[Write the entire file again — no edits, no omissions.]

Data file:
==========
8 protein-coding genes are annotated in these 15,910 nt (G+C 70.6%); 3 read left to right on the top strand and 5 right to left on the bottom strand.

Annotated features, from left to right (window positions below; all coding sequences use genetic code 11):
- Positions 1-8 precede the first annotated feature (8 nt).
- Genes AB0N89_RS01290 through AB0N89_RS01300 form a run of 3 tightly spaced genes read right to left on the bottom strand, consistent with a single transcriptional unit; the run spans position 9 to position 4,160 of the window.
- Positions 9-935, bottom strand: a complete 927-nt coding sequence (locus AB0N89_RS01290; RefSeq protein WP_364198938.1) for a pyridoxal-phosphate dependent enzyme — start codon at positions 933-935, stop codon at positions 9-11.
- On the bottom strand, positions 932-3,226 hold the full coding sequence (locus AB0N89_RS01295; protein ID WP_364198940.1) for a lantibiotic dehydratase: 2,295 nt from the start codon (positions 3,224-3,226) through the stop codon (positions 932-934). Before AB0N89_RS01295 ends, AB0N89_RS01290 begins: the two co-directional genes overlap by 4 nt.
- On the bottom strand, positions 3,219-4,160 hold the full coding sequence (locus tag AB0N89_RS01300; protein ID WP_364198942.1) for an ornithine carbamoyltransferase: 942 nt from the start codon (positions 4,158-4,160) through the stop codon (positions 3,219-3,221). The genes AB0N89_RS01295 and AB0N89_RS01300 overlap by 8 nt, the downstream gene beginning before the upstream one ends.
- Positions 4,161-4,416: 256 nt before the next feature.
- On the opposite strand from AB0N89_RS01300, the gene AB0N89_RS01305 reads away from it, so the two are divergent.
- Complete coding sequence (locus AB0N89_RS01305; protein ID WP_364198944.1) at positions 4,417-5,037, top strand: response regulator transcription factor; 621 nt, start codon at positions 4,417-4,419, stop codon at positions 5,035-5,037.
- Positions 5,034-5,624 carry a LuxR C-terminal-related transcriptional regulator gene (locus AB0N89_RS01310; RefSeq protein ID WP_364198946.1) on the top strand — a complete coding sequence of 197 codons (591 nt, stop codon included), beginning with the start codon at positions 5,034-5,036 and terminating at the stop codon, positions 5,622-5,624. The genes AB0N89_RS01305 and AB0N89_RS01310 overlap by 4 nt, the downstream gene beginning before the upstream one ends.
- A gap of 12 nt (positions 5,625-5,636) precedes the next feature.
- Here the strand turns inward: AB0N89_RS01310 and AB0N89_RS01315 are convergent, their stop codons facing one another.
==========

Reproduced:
8 protein-coding genes are annotated in these 15,910 nt (G+C 70.6%); 3 read left to right on the top strand and 5 right to left on the bottom strand.

Annotated features, from left to right (window positions below; all coding sequences use genetic code 11):
- Positions 1-8 precede the first annotated feature (8 nt).
- Genes AB0N89_RS01290 through AB0N89_RS01300 form a run of 3 tightly spaced genes read right to left on the bottom strand, consistent with a single transcriptional unit; the run spans position 9 to position 4,160 of the window.
- Positions 9-935, bottom strand: a complete 927-nt coding sequence (locus AB0N89_RS01290; RefSeq protein WP_364198938.1) for a pyridoxal-phosphate dependent enzyme — start codon at positions 933-935, stop codon at positions 9-11.
- On the bottom strand, positions 932-3,226 hold the full coding sequence (locus AB0N89_RS01295; protein ID WP_364198940.1) for a lantibiotic dehydratase: 2,295 nt from the start codon (positions 3,224-3,226) through the stop codon (positions 932-934). Before AB0N89_RS01295 ends, AB0N89_RS01290 begins: the two co-directional genes overlap by 4 nt.
- On the bottom strand, positions 3,219-4,160 hold the full coding sequence (locus tag AB0N89_RS01300; protein ID WP_364198942.1) for an ornithine carbamoyltransferase: 942 nt from the start codon (positions 4,158-4,160) through the stop codon (positions 3,219-3,221). The genes AB0N89_RS01295 and AB0N89_RS01300 overlap by 8 nt, the downstream gene beginning before the upstream one ends.
- Positions 4,161-4,416: 256 nt before the next feature.
- On the opposite strand from AB0N89_RS01300, the gene AB0N89_RS01305 reads away from it, so the two are divergent.
- Complete coding sequence (locus AB0N89_RS01305; protein ID WP_364198944.1) at positions 4,417-5,037, top strand: response regulator transcription factor; 621 nt, start codon at positions 4,417-4,419, stop codon at positions 5,035-5,037.
- Positions 5,034-5,624 carry a LuxR C-terminal-related transcriptional regulator gene (locus AB0N89_RS01310; RefSeq protein ID WP_364198946.1) on the top strand — a complete coding sequence of 197 codons (591 nt, stop codon included), beginning with the start codon at positions 5,034-5,036 and terminating at the stop codon, positions 5,622-5,624. The genes AB0N89_RS01305 and AB0N89_RS01310 overlap by 4 nt, the downstream gene beginning before the upstream one ends.
- A gap of 12 nt (positions 5,625-5,636) precedes the next feature.
- Here the strand turns inward: AB0N89_RS01310 and AB0N89_RS01315 are convergent, their stop codons facing one another.